Despite actually being a theatre, the Rose is a rather odd choice for a production. It was the first Elizabethan Theatre on Bankside and home to early works by Shakespeare and Marlowe, yet in its current state it’s an excavation site. As such, the play took place on a small mezzanine area above the site which severely limited its production.
Massinger’s Jacobean comedy is well suited to the historic surroundings. The plot tells of Sir Giles Overreach, a self-styled city man out to reap money and fame and who, inevitably, gets his comeuppance. Its pretext is of class distinctions and greed, which to an extent still resonates today. However, this wasn’t emphasised by the direction.
Problems with the production stem from the venue. By not being in a traditional theatrical space (so to speak), the production lacked proper lighting and staging. As such, the focus was very much on the words, though they lack the same poetical value as Shakespeare and Marlowe. It’s an incredibly wordy play that was ultimately quite difficult to follow, only heightened by the minimalist design. Though the cast’s attempts to bring the words to life were commendable, the acting was a mixed bag. The central protagonists failed to capture the dramatic weight of their characters, but the smaller parts proved hilarious. Katie Brennan’s bawdy Froth was full of comedy facial expressions and David Brett’s Greedy, though short in stature, was big on laughs. Thomas Shirley as Allworth also suitably embodied the wide-eyed innocence of his character.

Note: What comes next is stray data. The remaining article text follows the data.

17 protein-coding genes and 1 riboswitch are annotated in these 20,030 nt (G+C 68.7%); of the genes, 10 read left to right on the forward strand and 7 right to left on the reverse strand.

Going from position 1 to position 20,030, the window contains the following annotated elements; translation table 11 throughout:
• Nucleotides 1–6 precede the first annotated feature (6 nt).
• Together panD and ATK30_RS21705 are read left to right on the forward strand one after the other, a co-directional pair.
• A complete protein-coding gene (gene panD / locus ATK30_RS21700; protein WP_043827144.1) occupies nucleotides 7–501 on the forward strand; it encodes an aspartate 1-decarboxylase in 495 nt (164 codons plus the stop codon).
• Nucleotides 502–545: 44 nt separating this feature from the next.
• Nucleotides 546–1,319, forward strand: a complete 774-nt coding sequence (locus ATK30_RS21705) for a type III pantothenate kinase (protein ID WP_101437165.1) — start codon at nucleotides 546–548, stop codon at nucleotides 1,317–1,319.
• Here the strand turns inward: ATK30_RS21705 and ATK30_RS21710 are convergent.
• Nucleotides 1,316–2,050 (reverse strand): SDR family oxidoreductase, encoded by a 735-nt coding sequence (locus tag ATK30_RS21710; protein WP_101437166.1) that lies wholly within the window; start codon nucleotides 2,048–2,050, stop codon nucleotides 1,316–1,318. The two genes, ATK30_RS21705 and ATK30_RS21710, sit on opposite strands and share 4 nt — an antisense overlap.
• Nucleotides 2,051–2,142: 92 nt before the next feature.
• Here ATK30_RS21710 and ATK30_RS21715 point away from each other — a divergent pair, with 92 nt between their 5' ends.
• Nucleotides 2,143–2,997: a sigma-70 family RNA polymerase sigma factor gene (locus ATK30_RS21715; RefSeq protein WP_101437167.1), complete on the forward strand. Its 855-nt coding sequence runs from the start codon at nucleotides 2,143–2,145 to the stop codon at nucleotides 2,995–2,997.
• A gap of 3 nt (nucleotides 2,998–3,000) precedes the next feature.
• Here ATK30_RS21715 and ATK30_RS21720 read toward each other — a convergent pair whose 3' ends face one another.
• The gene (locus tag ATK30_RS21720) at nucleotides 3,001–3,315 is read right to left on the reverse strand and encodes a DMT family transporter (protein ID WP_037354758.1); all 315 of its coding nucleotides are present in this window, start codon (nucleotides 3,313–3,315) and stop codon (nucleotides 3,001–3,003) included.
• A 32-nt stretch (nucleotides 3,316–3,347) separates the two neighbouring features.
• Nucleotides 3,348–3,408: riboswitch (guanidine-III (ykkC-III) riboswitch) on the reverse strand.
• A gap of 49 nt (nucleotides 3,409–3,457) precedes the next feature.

This was a night full of historic interest and, once fully excavated, the Rose will make an intriguing visit. Unfortunately, the play itself didn’t quite live up to the surroundings.
Thursday, 8 September 2011
Jason Robert Brown probably isn't a well known name for many West End theatre-goers. But for the more discerning musical theatre afficionados, his music has become a holy grail. And with productions like this - in the dim, musty vaults of the Southwark Playhouse - it's easy to see why.